Review (in progress): Orwell
Facebook stalking taken to its logical extreme.
In a highly connected modern world, the fear of omnipresent surveillance is becoming a bigger and bigger concern. With the capacity to track our browsing histories, track purchases, listen in on communications and keep tabs on our location, a lot of people worry that their government has too much insight into their daily lives. Capitalising on that feling is Osmotic Studios’ new episodic title Orwell.
Episodes One and Two
Drawing its name from the eponymous author of the novel 1984, Orwell casts YOU in the role of ‘Big Brother’ – as a recently initiated Investigator for The Nation’s intelligence agency. After a terrorist bombing in a public square, your handler tasks you with investigating a suspicious person spotted prior to the incident
Gameplay within Orwell follows a fairly simple loop – you’re given an individual to investigate, with limited clues and resources to learn about them via online news, social media presences as well as email/IM communications. By pulling pieces of information, or datachunks, from these resources, you can expand your profile of that person to find further resources or persons of interest linked to them. You’ll even find conflicting pieces of information that force you to make a decision as to what is the REAL truth.
One social media page may say your person of interest is dating a notorious activist, while a blog post indicates they have broken up. One news report may portray someone as pro-government, while their email history shows a true anarchist at work. Your final call on which truth is relevant will have consequences for the story, making it important to truly vet your facts before choosing a datachunk.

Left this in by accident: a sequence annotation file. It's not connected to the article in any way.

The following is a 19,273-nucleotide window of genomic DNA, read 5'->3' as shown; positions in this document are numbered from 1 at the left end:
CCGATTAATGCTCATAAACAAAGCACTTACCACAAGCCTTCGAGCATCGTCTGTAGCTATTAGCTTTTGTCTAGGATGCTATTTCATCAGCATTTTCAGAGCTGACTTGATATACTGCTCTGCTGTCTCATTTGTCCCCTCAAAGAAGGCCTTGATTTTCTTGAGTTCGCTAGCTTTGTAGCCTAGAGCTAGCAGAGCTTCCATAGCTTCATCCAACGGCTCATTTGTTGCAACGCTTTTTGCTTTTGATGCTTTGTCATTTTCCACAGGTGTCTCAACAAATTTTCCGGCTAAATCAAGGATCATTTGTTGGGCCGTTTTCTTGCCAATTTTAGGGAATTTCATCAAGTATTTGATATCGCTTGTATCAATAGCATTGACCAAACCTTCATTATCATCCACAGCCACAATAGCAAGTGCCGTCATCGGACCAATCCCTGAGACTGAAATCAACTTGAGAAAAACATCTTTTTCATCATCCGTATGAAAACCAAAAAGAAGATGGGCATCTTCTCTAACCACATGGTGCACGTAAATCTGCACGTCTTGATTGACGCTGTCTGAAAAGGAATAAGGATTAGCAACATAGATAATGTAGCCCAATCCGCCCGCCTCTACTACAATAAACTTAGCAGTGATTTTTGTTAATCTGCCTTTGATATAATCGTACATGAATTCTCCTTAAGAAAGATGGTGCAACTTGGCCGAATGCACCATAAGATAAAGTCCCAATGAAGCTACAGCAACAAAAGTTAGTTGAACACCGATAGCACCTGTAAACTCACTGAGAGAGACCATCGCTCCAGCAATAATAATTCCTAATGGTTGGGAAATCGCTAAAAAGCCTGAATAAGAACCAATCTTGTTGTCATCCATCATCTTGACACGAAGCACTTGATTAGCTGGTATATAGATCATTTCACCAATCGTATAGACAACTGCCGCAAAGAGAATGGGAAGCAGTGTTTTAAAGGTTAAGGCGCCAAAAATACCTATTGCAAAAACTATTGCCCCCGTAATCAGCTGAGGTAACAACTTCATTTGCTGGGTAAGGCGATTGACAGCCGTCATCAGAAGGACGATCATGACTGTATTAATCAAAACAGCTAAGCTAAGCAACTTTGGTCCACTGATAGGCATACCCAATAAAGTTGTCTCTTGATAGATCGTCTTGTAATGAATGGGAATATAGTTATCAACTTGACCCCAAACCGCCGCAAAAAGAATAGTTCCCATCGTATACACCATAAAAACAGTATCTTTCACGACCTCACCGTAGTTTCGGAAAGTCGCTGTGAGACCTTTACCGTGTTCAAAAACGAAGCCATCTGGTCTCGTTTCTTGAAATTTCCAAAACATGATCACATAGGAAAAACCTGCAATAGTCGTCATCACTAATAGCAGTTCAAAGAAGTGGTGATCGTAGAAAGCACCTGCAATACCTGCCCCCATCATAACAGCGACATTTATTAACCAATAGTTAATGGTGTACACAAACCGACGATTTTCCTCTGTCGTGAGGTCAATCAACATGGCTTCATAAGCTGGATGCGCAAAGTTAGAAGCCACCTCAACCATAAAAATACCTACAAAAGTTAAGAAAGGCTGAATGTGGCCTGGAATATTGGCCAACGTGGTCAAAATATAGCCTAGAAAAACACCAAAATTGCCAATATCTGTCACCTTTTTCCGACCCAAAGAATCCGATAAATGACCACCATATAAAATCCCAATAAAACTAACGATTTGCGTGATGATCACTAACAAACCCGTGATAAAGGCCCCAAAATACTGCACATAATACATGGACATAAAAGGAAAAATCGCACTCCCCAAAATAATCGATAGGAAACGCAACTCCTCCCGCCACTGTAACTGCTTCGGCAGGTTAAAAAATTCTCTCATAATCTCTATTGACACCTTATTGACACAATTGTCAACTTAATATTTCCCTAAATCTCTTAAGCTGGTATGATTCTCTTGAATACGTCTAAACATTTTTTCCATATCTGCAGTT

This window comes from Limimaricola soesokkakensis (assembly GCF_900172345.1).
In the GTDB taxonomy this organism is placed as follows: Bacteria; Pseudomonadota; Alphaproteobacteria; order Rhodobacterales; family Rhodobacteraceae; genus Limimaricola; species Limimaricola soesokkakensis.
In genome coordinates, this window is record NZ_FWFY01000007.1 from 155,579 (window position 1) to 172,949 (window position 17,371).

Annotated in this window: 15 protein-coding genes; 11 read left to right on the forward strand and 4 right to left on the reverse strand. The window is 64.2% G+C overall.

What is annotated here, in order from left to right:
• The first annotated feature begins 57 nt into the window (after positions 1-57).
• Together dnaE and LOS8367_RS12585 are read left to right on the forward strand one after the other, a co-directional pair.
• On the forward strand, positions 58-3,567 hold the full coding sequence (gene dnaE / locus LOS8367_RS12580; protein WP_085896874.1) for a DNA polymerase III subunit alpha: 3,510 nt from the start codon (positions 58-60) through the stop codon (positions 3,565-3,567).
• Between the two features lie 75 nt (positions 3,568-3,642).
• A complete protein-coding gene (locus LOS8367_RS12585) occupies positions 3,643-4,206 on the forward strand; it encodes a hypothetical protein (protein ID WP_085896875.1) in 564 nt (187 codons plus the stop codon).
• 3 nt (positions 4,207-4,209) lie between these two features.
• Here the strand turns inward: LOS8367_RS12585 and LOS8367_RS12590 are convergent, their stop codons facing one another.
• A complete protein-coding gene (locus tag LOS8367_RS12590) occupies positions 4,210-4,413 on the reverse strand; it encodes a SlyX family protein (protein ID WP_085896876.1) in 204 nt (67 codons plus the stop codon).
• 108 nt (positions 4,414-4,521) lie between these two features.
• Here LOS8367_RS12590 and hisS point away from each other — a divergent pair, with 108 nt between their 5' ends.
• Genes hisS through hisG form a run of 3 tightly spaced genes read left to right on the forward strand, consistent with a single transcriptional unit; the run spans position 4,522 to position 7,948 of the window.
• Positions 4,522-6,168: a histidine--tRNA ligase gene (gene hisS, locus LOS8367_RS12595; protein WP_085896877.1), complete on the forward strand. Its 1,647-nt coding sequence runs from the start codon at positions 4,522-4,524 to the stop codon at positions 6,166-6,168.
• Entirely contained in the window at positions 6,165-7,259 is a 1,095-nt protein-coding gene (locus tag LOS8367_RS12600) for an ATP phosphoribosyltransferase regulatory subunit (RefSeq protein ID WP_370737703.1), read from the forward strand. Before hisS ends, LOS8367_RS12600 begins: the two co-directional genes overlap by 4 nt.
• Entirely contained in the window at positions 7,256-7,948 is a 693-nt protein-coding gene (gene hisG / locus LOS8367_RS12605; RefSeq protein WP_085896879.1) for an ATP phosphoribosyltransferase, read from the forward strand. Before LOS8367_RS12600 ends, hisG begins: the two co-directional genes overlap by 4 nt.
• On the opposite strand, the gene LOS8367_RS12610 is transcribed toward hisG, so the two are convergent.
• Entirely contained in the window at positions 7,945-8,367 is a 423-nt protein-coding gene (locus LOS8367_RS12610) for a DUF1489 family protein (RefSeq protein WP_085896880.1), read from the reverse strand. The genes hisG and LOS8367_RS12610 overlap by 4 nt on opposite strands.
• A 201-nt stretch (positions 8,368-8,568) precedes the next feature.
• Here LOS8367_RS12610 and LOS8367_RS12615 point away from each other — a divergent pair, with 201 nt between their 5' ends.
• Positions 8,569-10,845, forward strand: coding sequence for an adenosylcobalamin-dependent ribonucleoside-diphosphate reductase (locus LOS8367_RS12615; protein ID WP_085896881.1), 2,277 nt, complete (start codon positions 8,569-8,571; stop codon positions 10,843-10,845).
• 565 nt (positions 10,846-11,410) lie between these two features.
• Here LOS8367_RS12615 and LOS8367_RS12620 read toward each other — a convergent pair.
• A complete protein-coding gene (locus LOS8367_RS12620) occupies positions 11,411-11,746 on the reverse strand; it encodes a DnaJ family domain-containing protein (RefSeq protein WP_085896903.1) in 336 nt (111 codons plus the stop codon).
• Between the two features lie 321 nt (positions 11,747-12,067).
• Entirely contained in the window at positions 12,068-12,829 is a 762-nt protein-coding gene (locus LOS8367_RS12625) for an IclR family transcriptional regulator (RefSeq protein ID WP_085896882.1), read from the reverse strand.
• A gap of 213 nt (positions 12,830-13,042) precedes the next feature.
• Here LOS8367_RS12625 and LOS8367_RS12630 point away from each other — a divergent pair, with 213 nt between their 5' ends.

While it may seem overly simple on paper, the loop works to keep you involved with some really great writing. Outside of the critical facts there’s plenty of flavour text to help flesh out the people in Orwell’s narrative, as well as showcasing their changing opinions and personalities over the course of time. The interplay between characters in private and public settings also does a great job at helping you separate the personas people present compared to the actual truths you need to locate while playing.
Over the course of the first two episodes, you’ll quickly find yourself building a complicated web of connections between different people involved in the case, with shades of grey as to who is guilty or innocent based on your limited peephole into their lives. While your mission at the outset is certainly honourable – locating and apprehending a terrorist is definitely not a bad thing to do – it slowly becomes obvious that The Nation’s government may not be as altruistic as you thought. With no choice but to move forwards, it really makes you feel like you’re fighting a biased system to do some actual good.
With a total of five episodes releasing over the coming weeks, Orwell’s story has not yet come to a close. Based on the first two instalments however, I can happily recommend this for anyone that loves to dig into a layered story – or just wants to snoop around in somebody else’s emails.
Orwell was reviewed using a promotional code on PC, as provided by the publisher. We have played episodes one and two of a total of five — as such, this is a review in progress. A final score will be issued once we have reviewed the entire package.
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